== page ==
Clean and sober for eight years, he’s emerged from Hell to become, of all things, a role model. It’s a role the 55-year-old comedian takes quite seriously.

"I made a joke on stage once that I have so much clarity now that I despise myself even more. I understand myself more, so the feelings are really strong and intense, both the good and the bad stuff, because I’m not blocking them out with anything. I have a manufacturing plant of baggage next to my house! But I am far more comfortable in my own skin, which is why I was so thrilled that Bruce Springsteen let me use his quote ("But it’s a sad man, my friend, who’s livin’ in his own skin and can’t stand the company"- from "Better Days") to open the book. I was never comfortable with who I was before. I burned a lot of bridges before I got sober, which is why I quit stand-up for a couple years. Stand-up was the one bridge I was not willing to burn. I go up there, I write, I direct, it’s my pacing, I chose to do the gig, and I’m grateful the fans want to come see me. When I think about what means the most to me, my first love, it’s stand-up.

After being a recovering addict for almost eight years now, I’ve learned to calm down a bit and not be so needy about stuff I don’t have. I take much more responsibility for my actions and know they have consequences if they aren’t principled. That metaphor I came up with back in the ‘70s, "Things From Hell"; I did have dates from hell and the family from hell, but now I know that I was the son from hell, and the date from hell, and it kind of opened up a huge treasure chest of new material. I’m able now, in a funny way, to flog myself. I have to point the finger at them and at me; it’s actually fair now. It was way one-sided before."

And that’s exactly what Lewis gets to do on a regular basis with his childhood chum Larry David on the Emmy-nominated HBO series, "Curb Your Enthusiasm". The acid tongue-in cheek parody of David’s life has enabled Lewis to combine his passion for the spontaneity of stand-up, his desire to act, and to explore his convoluted relationship of 40 years with David, apparently a comic love/hate affair.

"There are no scripts, it’s all ad-libbed," Lewis explains. "There’s just a three or four page outline of what each scene is. Larry and I know how to push each other’s buttons, how to set each other up, aggravate each other. If I’m angry at Larry on a personal level, I can use that that in the scene. We can really scream and yell at each other, as ourselves! It may not help my career as an actor, playing myself, but the cool thing is it’s all coming from my brain, my synapses, as it does from the rest of the cast. It’s such heightened realism, like a Cassavettes movie with comedy!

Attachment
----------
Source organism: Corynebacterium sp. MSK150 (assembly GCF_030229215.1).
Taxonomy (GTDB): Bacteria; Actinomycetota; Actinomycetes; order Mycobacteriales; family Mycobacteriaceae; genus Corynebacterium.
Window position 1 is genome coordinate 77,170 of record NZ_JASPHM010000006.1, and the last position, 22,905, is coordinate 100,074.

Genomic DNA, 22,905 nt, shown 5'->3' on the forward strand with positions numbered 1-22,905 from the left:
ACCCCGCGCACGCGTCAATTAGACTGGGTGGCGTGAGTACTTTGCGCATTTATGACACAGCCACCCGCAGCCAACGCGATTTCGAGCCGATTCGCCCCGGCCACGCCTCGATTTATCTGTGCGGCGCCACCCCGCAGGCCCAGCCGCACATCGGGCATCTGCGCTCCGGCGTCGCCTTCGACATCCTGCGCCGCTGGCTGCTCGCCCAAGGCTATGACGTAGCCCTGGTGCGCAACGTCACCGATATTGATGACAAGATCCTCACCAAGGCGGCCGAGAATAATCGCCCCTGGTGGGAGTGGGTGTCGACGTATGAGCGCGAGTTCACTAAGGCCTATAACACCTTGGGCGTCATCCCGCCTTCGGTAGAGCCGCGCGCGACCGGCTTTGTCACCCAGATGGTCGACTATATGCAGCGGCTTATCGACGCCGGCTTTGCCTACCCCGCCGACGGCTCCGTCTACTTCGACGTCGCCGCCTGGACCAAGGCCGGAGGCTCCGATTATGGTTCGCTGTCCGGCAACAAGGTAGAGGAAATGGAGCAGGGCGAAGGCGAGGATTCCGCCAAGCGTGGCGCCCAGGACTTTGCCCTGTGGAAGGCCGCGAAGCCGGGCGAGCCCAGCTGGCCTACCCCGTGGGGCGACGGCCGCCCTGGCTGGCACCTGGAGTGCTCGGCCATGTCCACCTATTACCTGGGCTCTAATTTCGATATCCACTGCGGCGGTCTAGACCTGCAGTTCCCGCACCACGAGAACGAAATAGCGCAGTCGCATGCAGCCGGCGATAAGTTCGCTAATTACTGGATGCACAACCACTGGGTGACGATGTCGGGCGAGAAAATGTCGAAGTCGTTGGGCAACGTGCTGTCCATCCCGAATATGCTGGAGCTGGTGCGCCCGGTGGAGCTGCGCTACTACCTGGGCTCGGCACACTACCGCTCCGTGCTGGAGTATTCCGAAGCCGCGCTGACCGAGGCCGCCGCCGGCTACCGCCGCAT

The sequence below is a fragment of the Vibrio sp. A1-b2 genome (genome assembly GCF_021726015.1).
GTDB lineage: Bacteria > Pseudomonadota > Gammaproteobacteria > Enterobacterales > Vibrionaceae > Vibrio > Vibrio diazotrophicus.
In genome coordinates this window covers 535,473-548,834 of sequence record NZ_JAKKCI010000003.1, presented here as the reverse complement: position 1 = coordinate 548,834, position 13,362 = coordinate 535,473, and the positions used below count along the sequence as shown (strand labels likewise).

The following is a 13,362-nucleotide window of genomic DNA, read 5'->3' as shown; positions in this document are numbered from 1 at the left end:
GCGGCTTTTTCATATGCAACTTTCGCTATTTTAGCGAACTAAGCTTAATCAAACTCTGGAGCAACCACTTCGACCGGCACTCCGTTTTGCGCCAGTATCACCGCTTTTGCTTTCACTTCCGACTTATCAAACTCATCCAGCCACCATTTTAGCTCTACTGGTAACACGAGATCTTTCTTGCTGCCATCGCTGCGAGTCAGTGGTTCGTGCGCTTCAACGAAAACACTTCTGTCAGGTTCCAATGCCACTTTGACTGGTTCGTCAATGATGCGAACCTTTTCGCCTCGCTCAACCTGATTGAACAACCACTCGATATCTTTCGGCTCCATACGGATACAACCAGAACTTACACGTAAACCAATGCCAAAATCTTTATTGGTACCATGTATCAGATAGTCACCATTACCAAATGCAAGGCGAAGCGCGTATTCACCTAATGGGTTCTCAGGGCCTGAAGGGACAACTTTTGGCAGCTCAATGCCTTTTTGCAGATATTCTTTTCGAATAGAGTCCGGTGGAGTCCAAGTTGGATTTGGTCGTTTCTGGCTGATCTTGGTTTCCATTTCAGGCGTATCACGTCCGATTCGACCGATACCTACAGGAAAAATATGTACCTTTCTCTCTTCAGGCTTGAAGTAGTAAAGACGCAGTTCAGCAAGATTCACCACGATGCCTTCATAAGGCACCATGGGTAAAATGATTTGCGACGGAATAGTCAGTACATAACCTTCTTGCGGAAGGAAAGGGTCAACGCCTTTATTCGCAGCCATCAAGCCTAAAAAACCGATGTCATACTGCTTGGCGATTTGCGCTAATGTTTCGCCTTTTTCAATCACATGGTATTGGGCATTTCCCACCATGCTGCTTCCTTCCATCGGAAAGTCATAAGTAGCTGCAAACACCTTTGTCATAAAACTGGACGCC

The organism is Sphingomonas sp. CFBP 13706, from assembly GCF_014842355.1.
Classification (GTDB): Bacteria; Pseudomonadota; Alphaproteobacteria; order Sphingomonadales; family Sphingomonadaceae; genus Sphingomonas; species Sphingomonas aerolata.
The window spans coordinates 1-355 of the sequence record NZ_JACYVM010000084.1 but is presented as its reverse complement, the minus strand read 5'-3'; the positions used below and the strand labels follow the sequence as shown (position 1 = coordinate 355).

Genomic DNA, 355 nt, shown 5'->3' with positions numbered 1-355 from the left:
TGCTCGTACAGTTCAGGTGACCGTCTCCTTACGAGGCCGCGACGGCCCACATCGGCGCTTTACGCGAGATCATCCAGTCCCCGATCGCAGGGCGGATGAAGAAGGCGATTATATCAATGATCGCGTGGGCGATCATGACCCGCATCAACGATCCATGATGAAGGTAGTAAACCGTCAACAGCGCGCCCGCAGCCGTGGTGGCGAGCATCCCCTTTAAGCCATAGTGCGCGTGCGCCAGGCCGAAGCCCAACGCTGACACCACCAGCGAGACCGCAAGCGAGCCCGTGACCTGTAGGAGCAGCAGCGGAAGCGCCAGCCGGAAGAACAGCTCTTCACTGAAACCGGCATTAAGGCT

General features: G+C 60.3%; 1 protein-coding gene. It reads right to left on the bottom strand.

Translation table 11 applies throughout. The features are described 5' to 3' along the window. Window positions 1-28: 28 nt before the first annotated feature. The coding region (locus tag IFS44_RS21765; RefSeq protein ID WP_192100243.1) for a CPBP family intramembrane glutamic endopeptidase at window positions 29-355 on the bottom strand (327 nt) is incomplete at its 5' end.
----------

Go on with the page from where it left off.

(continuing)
What makes me feel so good about the success of this show is that when Larry and I started out together in New York, we were huge fans of one another. But he hated the harsh realities of stand-up audiences. If someone ordered a drink while he was riffing, he’d storm off-stage. He was legendary for storming off-stage. He probably left the stage after a minute, more times than the amount of sets he ever did! Then "Seinfeld" hit and he became the most successful co-creator of a show in history, but I knew him as an amazing stand-up. Now he gets to do his riffs on this show! Even though it’s on HBO, not on network where 20 million people are watching, the ones who are watching are getting to see the Larry David I started out with."

And who is the Richard Lewis people are seeing now, since writing "The Other Great Depression": a book of comically brutal essays relaying the story of his life and struggles with "at least million addictions"? It’s clear that the confused kid born into a dysfunctional Brooklyn family in the ‘50s sees himself quite differently, a few years past the half-century mark, several years into sobriety, and two years after coughing up the deepest wretches of his soul. He appeared much more raw, almost haggard, at both his book signing, and his San Francisco stand-up show last January.

"That was one of the most grueling times in my life," Lewis admits. "I had been asked to write a book for many years, and when I finally had around five or six years of sobriety, I’d changed so much. I said, ‘I’m going to try to do this now. I can write some funny essays, but it’s going to have to be a lot about being an addict, or I have no interest in writing it.’ I wrote over 2000 pages, and it had to come down to 300. 60% of it was written two months before I finished it! A New York artist friend of mine said he felt like he was reading a book that I wrote with a gun to my head, and quite frankly, that’s how I felt. That’s exactly why I went to therapy for so long. I found a wonderful therapist in the last decade that I felt I had to be accountable to, or I would have gone off the deep end. I told myself, if I ever lie to her, if I lie in this book, then I’m just a fraud and a hoax, and I didn’t! It was cathartic for me because there is so much lying and spinning that goes on in this business.

When I get much older and it’s coming to the end of my career, I want to be the one to write about the dark stuff. I don’t want someone else to make up any bullshit about me. But it’s been much more than that. If you save one person’s life or help one person get on the right track, that’s plenty for me. Based on the letters I’ve received and what I’ve heard on the street, I have helped people and it’s the most important thing I’ve ever done. What’s particularly remarkable to me are the ones who just happen to pick up the book because they’re fans. They come up to me now and tell me they’re trying to help themselves, and it just doesn’t get any better than that."